Qatari international media giant Al Jazeera has threatened that it will be imminently suing a Russian propaganda outlet for defamation after it was accused of staging a chemical weapons attack against civilians in Syria last month that drew a cruise missile strike in response from the United States.
Russia's state-owned news agency Sputnik published a story yesterday claiming that the Syrian sarin gas attack last month on Khan Sheikhoun village in Idlib province was a "false flag" operation by Qatar's Al Jazeera network, allegations that the channel vehemently denied.
Sputnik claims the information came from a "military and diplomatic source" and that it was "confirmed via several channels," but it did not identify them.
Sputnik's article said that about "30 fire engines and ambulances, as well as 70 local residents with children transported from a refugee camp were used in the filming across three locations in Idlib province…". It cited anonymous sources for the claim.
Al Jazeera responded on its website, saying: "Sputnik is just a propaganda tool that publishes fake news without any shame and this has been cited by several study centres and media outlets."
"It is known that Sputnik is always used as a propaganda tool to defend the Syrian regime on an ongoing basis," and that it had published earlier reports denying the chemical strike in Khan Sheikhoun, calling it "fake and staged," even though the attack was confirmed by other impartial agencies and the Independent International Commission of Inquiry, Al Jazeera said.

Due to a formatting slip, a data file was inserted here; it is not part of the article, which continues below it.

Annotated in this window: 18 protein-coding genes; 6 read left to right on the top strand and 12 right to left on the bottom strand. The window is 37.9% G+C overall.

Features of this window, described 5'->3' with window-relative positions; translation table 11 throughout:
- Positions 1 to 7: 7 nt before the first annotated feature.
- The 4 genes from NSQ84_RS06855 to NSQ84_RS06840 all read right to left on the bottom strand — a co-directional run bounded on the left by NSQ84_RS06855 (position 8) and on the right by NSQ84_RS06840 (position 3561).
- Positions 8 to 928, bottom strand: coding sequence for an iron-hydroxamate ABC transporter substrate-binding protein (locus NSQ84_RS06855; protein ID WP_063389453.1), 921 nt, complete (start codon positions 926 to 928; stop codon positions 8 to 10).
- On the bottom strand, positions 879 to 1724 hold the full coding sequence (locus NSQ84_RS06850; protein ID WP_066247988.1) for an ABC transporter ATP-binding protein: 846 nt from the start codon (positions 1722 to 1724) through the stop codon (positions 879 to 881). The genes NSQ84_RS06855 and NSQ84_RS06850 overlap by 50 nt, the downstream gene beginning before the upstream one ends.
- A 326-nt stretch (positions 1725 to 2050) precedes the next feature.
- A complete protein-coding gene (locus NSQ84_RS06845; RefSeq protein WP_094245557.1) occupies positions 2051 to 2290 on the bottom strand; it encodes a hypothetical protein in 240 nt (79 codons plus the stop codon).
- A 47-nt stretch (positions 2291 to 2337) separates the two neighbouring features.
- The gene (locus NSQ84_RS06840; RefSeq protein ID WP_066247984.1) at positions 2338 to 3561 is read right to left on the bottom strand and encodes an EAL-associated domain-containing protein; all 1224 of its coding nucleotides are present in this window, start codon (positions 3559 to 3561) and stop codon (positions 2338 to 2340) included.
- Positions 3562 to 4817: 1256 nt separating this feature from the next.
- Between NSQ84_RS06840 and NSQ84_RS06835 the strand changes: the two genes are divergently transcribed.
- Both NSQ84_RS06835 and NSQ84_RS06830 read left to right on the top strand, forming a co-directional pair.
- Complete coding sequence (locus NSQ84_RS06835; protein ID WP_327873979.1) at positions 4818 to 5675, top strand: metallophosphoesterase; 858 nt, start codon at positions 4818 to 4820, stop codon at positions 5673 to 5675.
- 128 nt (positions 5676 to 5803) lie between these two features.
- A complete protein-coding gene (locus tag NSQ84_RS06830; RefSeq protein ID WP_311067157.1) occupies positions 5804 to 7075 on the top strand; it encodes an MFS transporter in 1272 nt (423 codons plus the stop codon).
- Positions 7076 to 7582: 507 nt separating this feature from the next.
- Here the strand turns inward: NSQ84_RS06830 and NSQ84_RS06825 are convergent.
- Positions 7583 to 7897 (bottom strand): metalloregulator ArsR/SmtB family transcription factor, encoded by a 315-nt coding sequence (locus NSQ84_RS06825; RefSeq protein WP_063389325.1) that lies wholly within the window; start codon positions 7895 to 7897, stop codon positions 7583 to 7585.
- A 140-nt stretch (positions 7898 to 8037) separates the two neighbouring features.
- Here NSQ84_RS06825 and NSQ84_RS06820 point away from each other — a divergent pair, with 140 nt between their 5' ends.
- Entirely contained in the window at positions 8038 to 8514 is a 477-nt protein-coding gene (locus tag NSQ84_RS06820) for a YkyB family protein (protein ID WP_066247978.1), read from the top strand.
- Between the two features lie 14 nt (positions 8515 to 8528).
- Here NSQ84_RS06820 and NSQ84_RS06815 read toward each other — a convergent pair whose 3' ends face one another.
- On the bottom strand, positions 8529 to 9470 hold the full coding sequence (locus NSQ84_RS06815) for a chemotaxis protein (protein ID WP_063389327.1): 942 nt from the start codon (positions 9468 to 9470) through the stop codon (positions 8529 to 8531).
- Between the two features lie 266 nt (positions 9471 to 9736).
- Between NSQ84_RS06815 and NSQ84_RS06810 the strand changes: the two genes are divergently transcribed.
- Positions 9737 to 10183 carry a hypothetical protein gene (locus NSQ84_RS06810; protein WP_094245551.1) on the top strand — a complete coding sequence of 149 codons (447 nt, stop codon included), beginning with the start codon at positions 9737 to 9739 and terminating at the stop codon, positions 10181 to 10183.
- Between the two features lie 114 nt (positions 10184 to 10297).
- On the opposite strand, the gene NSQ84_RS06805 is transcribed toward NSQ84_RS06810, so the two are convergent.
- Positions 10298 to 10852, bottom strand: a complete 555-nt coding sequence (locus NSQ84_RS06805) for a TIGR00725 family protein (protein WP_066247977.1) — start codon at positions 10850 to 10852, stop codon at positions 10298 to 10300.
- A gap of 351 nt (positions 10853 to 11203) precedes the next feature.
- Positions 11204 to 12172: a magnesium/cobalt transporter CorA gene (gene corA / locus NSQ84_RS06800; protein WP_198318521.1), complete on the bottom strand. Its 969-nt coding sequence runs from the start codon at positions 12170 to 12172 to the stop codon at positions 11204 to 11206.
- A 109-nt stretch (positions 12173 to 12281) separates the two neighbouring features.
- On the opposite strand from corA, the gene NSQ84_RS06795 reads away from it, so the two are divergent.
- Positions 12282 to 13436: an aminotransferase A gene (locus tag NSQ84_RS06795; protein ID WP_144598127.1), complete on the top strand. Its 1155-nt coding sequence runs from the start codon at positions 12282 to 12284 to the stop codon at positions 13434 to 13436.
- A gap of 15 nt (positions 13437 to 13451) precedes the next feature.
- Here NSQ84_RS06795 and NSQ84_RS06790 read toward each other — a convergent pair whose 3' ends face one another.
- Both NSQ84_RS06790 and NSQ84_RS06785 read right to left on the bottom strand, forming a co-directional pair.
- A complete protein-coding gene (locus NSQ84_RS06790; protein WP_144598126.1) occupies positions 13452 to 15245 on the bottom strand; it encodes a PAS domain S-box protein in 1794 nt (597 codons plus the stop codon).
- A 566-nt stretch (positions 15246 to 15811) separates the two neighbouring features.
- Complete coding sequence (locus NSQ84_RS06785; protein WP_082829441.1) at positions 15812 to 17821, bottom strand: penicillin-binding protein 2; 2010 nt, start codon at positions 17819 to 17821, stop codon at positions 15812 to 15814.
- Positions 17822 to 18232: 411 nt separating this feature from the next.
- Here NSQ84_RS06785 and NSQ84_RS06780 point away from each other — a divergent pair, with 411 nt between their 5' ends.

Al Jazeera said that it will take legal action against the Russian news network, and warned that it was concerned that Sputnik itself may have been a "conspirator" in chemical weapons attacks against civilians:
Finally, Al Jazeera would like to highlight to the international community its concern that if a chemical attack was launched, as it was described in Sputnik's fabricated article, then the Russian agency would be considered to be a conspirator with those involved.
A US report said that the chemical agent was delivered by a Syrian Su-22 fixed-wing aircraft that flew over the village of Khan Sheikhoun at the time of the attack, which killed at least 87 civilians, including 31 children, on 4 April.
"Additionally, our information indicates personnel historically associated with Syria's chemical weapons programme were at Shayrat airfield in late March making preparations for an upcoming attack in northern Syria, and they were present at the airfield on the day of the attack," the US government report said.
Washington's conclusions relied on satellite imagery, laboratory analysis of physiological samples from victims and a "significant body of open source reporting" that the report says could not have been fabricated.